We look forward to the Van Mueller newsletter every month. It's chock-full of sound bites, sales tips, and eye-opening statistics. Here are our favorite parts of the August 2021 edition. We're sharing the full introduction, and 2 of the 7 monthly sales ideas. If you like what you read, we encourage you to click here and become a subscriber.
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August 2021 – 7 Ideas and Views Newsletter by Van Mueller
What is inflation? Isn’t it a very complex concept? Doesn’t the government intend for it to be complex, so that the American people don’t understand that they are being taxed, again, without it being called a tax? Isn’t it a way for the government to tax the poor, middle class and the upper middle class without those groups even realizing what is happening to them? Isn’t it a way for our government to add additional tax revenue from the wealthy? Did you notice I didn’t say super-rich? Most of the super-rich do not pay income taxes. They have planners who put strategies in place to offset the damage caused by inflation and yes, even take advantage of inflation. Shouldn’t our customers be made aware that the same strategies are available to them?/p>
So, in its simplest terms, what is inflation? The simplest answer is that it is the lost purchasing power of our money! We will discover later in this month’s newsletter that it is much more complex than that. However, our customers do not desire complexity from us. They desire simplicity. They want to understand exactly what is happening to their money.
Our customers do not desire complexity from us. They desire simplicity. They want to understand exactly what is happening to their money.
Here is an example of the lost purchasing power of our money that is relevant to many of the customers we talk with.
Healthview Services is an organization that reviews Social Security and Medicare and reports on the effectiveness of those programs. They recently reported that if you were receiving $2,000 per month in Social Security benefits in the year 2000, that in 2020 you would now require $2,800 per month to buy the same amount of goods and services. There are two important points to share. First, that increase was during a low inflation period. It even included a deflationary period in 2007 and 2008. Second, the information did not include the massive inflation increase that we are seeing in 2021. How does the dictionary define inflation? In economics, inflation (or less frequently, price inflation) is a general rise in the price level of an economy over a period of time. When the general price level rises, each unit of currency buys fewer goods and services; consequently, inflation reflects a reduction in the PURCHASING POWER per unit of money – a loss of real value in the medium of exchange and unit of account within the economy. The opposite of inflation is deflation, a sustained decrease in the general price level of goods and service. The common measure of inflation is the inflation rate, the annualized percentage change in a general price index, usually the consumer price index, CPI, over time.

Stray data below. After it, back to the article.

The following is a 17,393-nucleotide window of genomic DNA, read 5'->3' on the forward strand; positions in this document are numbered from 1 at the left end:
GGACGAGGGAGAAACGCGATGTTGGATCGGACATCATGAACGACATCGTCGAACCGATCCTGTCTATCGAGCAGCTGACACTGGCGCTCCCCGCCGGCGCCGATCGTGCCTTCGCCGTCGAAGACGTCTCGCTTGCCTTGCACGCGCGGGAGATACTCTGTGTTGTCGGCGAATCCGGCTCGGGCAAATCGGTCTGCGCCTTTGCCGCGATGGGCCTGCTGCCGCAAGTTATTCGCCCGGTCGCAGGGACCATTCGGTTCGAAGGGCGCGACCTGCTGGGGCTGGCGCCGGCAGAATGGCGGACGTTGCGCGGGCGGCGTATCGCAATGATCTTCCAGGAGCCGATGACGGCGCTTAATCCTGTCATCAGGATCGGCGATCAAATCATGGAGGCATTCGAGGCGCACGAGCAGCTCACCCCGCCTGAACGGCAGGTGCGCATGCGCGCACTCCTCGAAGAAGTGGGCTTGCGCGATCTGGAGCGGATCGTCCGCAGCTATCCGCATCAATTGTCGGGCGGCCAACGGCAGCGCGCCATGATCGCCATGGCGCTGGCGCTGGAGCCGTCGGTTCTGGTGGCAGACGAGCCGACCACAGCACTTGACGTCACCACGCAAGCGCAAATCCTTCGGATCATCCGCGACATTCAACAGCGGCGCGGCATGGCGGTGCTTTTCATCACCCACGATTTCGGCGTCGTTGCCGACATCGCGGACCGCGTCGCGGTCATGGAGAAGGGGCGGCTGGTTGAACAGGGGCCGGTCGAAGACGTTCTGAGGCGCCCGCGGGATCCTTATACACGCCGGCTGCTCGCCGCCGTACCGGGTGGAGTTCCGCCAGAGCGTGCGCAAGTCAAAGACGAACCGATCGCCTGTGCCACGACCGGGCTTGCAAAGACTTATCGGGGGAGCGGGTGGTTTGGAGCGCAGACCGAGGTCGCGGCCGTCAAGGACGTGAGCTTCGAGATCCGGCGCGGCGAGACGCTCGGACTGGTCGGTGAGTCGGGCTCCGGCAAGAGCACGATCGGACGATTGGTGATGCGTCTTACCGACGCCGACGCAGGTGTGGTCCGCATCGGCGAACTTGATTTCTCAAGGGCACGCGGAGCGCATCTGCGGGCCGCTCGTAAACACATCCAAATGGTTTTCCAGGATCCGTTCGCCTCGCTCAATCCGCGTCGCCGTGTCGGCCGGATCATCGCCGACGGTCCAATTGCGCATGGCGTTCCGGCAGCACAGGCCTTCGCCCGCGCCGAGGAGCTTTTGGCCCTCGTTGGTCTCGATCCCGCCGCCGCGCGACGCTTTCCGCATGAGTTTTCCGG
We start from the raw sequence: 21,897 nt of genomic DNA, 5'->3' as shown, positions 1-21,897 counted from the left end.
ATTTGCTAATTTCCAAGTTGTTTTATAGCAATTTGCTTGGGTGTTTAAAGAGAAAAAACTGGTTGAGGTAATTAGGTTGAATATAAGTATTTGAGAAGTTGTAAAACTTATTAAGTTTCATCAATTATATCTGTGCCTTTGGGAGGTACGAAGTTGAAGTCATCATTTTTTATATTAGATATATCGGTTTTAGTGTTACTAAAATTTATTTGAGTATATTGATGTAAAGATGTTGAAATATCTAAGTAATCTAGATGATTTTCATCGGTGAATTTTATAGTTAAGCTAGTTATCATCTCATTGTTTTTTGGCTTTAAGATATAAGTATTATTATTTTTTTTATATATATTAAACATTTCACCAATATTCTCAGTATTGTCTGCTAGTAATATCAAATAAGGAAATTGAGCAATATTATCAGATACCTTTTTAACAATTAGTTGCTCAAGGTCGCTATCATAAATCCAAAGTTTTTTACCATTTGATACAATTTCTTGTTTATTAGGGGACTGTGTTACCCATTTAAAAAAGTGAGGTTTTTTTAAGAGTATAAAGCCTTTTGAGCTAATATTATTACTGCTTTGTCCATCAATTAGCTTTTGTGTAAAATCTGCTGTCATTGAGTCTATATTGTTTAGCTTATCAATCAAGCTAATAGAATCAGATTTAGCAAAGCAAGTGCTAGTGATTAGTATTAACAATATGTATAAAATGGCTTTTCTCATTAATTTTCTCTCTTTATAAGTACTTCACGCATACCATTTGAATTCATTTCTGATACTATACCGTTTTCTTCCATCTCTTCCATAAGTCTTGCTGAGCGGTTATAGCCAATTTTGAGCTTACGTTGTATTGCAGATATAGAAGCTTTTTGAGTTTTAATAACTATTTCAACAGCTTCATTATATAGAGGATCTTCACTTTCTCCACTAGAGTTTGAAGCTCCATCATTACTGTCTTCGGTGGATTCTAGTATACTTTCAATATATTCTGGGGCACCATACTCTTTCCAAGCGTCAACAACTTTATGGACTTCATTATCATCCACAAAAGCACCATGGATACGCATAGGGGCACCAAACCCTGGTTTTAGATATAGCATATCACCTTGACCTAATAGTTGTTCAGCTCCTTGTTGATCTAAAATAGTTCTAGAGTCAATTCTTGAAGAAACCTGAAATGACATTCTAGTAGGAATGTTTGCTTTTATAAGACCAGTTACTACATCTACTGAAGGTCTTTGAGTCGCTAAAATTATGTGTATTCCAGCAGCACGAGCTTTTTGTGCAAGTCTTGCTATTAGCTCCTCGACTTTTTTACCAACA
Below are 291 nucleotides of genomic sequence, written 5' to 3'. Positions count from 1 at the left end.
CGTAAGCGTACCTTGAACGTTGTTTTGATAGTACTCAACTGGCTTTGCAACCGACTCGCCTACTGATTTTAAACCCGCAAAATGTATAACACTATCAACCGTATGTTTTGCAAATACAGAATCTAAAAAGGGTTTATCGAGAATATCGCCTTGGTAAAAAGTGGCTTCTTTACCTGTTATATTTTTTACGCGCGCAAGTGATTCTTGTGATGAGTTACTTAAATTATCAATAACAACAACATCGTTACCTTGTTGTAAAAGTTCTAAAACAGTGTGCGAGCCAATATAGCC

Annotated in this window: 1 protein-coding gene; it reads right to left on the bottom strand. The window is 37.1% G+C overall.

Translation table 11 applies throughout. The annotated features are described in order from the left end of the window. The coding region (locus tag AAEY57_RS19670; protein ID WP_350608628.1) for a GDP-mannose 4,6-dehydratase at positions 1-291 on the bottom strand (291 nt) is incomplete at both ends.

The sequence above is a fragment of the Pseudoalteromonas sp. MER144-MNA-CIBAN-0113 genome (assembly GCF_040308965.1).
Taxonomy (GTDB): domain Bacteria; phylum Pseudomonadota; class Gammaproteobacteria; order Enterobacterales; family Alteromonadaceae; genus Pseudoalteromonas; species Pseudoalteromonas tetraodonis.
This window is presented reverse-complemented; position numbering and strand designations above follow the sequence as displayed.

There are other indices that are used widely as measurements.
1. Producer Price Indices – This is an increase in costs at the producer level rather than the consumer level.
2. Commodity Price Indices – This measures a basket of commodities.
3. Core Price Indices – Food and oil prices can change quickly. Therefore, most statistical agencies also report a measure of “core inflation.” That removes volatile expenditures like food and oil from a broader index like the consumer price index. Many times, the inflation rate we are reported excludes spending on food, oil and even home purchases. It is dramatically understated. Why? Because the government doesn’t want most of America to realize that their standard of living is being reduced. That’s why people in the know call inflation a “stealth tax.”
The government doesn’t want most of America to realize that their standard of living is being reduced. That’s why people in the know call inflation a “stealth tax.”
4. GDP Deflator – This measures all the prices for goods and services against our Gross Domestic Product (GDP). This is a measurement of all the goods and services produced by Americans.
5. Regional Inflation – Prices are very different in different regions of our country. Costs of things could vary dramatically if measured by the north versus the south or the east versus the west or the coasts versus inland United States.
6. Asset Price Inflation – This is a dramatic increase in the price of financial assets such as stocks, bonds and real estate. There are three major sources of inflation.
1. Demand-Pull – When demand for goods or services exceeds production capacity. When people want to buy Giannis Antetokounmpo sneakers and they can’t be produced fast enough, the price increases.